First, find the amount of change.

Next, divide by the original amount and multiply by 100.

The answer is 116.7.

The number of bathrooms in the average home increased by 116.7% in 100 years. This indicates that the number of bathrooms per home more than doubled.

Percentages can also be very small. The operations do not change but you must be more careful in using decimal places correctly. Scientists often work with very small percentages.

Let’s look at an example.

A researcher was interested in the truth about lucky four-leaf clovers. He surveyed 34,810 clover plants and found that only 18 of them actually had four leaves. All of the others had only 3 leaves. What percent of the plants had four leaves?

First, find the ratio of four-leaf plants to all of the plants.

Next, multiply by 100 to get percent.

The answer is 0.05%.

Therefore, four-leaf plants occur only 0.05% of the time.

### Guided Practice

What percent of 75 is 0.3?

First, find the ratio of four-leaf plants to all of the plants.

Next, multiply by 100 to get percent.

The answer is 0.4%.

### Examples

#### Example 1

Figure out each percent of increase or decrease from 3.4 to 6.9.

First, find the amount of change.

Next, divide by the original amount and multiply by 100.

The answer is 103%.

#### Example 2

Figure out each percent of increase or decrease from 8.7 to 20.2.

First, find the amount of change.

Next, divide by the original amount and multiply by 100.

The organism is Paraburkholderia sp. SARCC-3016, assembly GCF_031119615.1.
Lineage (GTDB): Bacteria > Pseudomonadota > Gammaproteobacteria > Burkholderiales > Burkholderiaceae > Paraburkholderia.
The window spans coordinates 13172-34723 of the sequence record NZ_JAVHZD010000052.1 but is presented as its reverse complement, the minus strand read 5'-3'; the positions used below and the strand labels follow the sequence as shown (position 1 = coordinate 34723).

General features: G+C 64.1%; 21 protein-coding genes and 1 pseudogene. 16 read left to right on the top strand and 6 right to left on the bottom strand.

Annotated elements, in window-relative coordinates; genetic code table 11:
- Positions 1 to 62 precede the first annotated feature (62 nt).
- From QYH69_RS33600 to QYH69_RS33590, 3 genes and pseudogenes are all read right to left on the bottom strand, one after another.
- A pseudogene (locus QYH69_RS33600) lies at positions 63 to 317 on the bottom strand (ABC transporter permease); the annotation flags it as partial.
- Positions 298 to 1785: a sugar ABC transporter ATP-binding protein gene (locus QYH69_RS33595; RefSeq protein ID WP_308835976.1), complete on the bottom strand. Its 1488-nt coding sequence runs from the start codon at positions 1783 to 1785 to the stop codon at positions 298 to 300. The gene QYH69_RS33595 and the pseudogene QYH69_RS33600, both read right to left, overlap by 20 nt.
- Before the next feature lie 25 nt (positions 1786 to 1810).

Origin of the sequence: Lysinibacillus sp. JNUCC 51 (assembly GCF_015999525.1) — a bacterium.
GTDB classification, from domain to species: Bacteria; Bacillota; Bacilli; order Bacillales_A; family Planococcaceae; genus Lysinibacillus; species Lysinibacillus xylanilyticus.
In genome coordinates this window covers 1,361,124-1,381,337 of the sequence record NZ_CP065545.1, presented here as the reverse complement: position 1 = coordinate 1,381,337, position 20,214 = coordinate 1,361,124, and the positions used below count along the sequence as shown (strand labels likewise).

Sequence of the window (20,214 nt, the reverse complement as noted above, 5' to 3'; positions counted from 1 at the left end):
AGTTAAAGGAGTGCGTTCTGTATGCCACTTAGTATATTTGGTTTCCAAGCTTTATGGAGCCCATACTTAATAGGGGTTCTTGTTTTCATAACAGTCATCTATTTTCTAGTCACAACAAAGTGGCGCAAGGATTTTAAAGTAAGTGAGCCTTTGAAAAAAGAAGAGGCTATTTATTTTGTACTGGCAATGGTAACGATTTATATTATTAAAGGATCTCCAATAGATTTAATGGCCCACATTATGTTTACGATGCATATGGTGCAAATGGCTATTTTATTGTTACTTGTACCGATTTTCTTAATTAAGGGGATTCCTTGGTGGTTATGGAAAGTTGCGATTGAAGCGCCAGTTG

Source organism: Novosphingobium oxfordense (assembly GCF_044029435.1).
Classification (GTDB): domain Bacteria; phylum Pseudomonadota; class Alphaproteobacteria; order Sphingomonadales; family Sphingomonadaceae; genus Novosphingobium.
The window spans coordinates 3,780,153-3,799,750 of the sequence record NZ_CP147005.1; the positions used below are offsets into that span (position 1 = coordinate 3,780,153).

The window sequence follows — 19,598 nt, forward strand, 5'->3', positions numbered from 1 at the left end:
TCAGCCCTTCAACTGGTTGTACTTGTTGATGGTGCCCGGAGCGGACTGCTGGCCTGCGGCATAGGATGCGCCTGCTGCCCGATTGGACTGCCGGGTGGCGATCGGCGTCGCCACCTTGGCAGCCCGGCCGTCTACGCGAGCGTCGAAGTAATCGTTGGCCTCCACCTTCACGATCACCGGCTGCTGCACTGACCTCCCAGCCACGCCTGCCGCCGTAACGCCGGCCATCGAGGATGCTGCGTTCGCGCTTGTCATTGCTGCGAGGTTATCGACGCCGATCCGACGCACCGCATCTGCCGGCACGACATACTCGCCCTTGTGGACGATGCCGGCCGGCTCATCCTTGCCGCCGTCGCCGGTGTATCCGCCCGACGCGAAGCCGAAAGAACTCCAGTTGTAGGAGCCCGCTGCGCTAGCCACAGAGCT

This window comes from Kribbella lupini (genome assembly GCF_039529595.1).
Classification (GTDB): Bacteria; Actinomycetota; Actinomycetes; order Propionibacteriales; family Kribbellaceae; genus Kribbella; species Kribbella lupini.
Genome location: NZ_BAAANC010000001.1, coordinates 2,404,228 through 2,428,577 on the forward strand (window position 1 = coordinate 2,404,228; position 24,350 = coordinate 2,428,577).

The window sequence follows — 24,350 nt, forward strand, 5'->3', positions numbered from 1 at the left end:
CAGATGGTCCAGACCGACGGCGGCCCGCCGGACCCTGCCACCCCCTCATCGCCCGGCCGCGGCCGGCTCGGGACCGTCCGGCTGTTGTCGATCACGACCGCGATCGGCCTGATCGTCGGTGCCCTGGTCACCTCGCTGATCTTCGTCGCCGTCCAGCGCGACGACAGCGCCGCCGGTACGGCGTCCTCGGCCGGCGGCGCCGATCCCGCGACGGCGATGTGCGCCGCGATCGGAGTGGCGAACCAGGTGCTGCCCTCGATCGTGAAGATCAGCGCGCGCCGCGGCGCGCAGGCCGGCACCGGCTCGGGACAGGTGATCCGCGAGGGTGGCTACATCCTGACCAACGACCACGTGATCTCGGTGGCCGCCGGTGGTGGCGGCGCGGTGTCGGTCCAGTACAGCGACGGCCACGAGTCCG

The answer is 132%.

#### Example 3

Figure out each percent of increase or decrease from 450,000 to 200,000.

First, find the amount of change.

Next, divide by the original amount and multiply by 100.

The answer is 55.56%.

### Follow Up

**Credit**: Will Bostwick

**Source**: https://www.flickr.com/photos/thestanding/2814465287/in/photolist-5hGStz-mFgfB-mFgeH-4z81sY-kjmCt-9ihYb5-8nW5p1-azL1q5-9FRUL8-34UW8p-5mYrHt-w1LSB-63KGHV-agPRhW-9FRXTv-7S1mqf-a3Gzg6-6h7tDz-2Vnn4A-2Vnqq1-8Ee3WK-a3Gz7K-a3Gztc-2VnnS1-cafq8Q-a3KptU-6SX9NQ-a3KqvA-NeAmC-a3KqEo-a3KqYy-a3GyhF-a3Gykv-2VnkL5-a3Kr4o-dAiW95-9dpzNU-9FRJ8n-eE1R1m-2VnoRU-9FUUSs-9FV8DW-9FUzPy-9FUShL-9FUJt5-pdt9Rf-9SxBc4-2VhYCM-2VhZdt-2Vnjr1

**License**: CC BY-NC 3.0

Remember the sizable stadiums?

Wembley Stadium seats 90,000 people and the Georgia Dome seats 71,250 people. How much bigger is Wembley Stadium than the Georgia Dome?